Taxation as theft

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The identification of taxation as theft is a viewpoint held by certain people. It states that government is transgressing property rights by enforcing compulsory tax collection.

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Submitted for translation by anarchofront 05.07.2011


The identification of taxation as theft is a viewpoint held by certain people. It states that government is transgressing property rights by enforcing compulsory tax collection. Most [1] Individualist anarchists, objectivists, and social anarchists alike see taxation as government violation of the non-aggression principle. The classic How many men? thought experiment challenges one to define the size and characteristics of a group that is ethically entitled to tax. Leo Tolstoy wrote:

"Every thief knows that stealing is wrong… that it is immoral," said Rogozhinsky, with his… slightly contemptuous smile.

"No, he does not know it. They say to him: Don't steal! and he knows that… the Government, with its officials, robs him continually by taxation."

"Why, this is Anarchism," Rogozhinsky said. …

Murray Rothbard argued in The Ethics of Liberty that since taxation is theft, tax resistance is therefore legitimate: "Just as no one is morally required to answer a robber truthfully when he asks if there are any valuables in one’s house, so no one can be morally required to answer truthfully similar questions asked by the State, e.g., when filling out income tax returns."[2]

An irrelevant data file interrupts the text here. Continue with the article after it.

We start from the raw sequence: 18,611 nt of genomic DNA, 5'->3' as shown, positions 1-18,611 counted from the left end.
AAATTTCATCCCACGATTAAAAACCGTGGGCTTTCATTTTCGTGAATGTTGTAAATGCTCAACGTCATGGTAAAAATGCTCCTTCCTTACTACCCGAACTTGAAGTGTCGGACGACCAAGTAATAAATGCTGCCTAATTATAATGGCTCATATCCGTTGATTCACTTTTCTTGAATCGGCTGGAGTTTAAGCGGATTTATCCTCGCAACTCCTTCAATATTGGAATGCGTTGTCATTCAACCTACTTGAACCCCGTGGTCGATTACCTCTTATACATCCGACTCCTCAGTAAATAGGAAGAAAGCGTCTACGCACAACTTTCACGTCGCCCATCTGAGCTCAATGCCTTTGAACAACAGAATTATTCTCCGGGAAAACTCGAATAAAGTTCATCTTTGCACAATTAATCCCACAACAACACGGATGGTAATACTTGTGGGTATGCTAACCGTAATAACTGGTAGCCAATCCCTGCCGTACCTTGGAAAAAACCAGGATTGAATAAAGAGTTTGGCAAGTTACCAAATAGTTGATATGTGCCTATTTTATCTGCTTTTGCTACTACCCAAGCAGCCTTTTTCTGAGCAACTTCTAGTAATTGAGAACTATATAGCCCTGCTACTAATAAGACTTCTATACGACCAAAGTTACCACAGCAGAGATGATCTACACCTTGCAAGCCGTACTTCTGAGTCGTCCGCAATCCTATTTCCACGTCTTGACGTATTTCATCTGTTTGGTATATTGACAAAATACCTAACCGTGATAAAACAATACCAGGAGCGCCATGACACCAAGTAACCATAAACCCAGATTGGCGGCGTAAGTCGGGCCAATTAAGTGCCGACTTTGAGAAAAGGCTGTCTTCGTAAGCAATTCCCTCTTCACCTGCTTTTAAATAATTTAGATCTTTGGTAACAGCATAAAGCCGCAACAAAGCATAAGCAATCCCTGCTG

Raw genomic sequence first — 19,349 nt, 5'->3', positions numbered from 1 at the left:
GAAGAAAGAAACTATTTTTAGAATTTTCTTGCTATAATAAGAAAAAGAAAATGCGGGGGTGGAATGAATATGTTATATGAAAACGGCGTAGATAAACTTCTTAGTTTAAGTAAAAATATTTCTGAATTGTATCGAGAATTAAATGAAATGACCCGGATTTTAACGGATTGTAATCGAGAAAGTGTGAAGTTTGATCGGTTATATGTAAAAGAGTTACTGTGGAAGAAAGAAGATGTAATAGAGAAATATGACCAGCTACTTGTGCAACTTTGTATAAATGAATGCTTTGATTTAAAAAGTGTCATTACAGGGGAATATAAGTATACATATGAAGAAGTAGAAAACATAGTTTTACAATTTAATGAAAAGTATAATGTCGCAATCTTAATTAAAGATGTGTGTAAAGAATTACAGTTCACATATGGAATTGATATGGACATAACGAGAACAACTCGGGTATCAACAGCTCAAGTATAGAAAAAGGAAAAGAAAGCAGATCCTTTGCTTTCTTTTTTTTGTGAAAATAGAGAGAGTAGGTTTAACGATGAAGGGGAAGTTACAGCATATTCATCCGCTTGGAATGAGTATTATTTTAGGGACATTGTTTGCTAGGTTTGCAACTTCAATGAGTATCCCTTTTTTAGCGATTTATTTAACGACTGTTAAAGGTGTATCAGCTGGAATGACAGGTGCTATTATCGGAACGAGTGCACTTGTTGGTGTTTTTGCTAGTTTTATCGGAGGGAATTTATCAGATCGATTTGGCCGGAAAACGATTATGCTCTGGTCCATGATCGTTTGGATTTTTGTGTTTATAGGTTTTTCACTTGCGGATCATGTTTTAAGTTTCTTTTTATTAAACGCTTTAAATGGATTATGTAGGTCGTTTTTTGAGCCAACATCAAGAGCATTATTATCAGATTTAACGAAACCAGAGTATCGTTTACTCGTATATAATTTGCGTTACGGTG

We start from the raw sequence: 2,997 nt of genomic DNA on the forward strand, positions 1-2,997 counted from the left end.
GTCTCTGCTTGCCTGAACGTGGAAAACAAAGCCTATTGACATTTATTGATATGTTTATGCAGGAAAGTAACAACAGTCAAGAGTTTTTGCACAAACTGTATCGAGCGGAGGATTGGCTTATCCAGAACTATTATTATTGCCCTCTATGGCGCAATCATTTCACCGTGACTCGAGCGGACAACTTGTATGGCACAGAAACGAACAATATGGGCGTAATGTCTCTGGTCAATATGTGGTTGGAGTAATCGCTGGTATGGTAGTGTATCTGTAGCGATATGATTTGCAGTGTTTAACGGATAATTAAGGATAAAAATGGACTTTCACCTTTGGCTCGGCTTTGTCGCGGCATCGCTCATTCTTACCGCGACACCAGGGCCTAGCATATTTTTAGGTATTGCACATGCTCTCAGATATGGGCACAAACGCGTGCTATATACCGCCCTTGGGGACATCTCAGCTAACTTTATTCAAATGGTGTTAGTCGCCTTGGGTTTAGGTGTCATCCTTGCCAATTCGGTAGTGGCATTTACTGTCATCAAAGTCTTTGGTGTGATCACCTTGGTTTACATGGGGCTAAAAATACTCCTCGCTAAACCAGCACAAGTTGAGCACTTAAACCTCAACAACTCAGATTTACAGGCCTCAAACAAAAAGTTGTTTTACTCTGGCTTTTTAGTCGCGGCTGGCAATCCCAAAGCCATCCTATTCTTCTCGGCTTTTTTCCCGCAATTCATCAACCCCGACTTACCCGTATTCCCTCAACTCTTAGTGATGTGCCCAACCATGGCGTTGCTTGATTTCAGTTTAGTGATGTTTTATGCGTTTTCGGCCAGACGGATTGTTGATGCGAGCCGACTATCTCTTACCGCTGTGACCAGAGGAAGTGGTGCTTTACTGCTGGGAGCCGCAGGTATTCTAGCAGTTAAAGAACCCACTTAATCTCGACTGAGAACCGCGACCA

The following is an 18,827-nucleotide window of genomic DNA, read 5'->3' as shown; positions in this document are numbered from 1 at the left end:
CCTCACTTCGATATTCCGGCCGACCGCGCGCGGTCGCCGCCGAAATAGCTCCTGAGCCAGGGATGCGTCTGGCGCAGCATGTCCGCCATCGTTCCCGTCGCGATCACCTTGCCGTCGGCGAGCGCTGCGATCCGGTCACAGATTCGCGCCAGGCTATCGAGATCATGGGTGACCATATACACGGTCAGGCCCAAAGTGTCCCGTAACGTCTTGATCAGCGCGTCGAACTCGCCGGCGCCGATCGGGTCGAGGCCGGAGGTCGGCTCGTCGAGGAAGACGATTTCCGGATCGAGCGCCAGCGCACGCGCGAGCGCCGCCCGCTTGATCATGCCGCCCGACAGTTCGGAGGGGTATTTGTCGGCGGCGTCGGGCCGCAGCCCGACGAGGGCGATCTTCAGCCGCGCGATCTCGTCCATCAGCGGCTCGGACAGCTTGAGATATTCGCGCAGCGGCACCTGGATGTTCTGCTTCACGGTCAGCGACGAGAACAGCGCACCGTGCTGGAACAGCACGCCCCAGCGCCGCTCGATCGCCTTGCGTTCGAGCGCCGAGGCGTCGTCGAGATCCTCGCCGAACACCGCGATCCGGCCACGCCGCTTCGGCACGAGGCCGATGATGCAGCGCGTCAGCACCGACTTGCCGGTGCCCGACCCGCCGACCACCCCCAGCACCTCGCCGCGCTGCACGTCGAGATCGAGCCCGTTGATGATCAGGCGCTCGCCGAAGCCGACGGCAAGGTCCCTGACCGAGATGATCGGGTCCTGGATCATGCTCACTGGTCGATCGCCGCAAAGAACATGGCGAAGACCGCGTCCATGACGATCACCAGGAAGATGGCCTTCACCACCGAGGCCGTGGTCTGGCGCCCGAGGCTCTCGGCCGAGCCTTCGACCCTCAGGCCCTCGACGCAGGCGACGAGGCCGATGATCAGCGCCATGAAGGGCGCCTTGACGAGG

Under Somali customary law, known as Xeer, taxation is expressly forbidden.[3]

How many men?

How many men? is a thought experiment often used by anarchists as a moral argument to show that taxation is theft.[4] There are many variations of it, but one begins, for instance, with the example of a man stealing a car, which most people would regard as unethical. It then proceeds to make slight changes to the story, with the identity of the thief gradually shifting from one man, to a gang of five men, to a gang of ten men who take a vote (allowing the victim to vote as well) on whether to steal the car before stealing it; to a gang of twenty men who not only take votes but have specialization of labor; to one hundred men who take the car and give the victim back a bicycle; to two hundred men who not only give the victim back a bicycle but buy a poor person a bicycle as well. It ultimately challenges the reader to say how big a group needs to be, and what characteristics it needs to have, before the immorality of theft becomes the alleged morality of taxation.

Compulsory Taxation

Britannica Encyclopedia defines taxation as:

“Imposition of compulsory levies on individuals or entities by governments.”[5]

The reason why compulsion is relevant as it shows that taxation breaks the Non-aggression principle.

Rothbard explores the differences between a thief and the state in his essay, The Myth of Neutral Taxation. The essay explains how taxation is both aggressive and forceful by nature. It shows that Neutral Taxation is an oxymoron. Rothbard opens the essay with: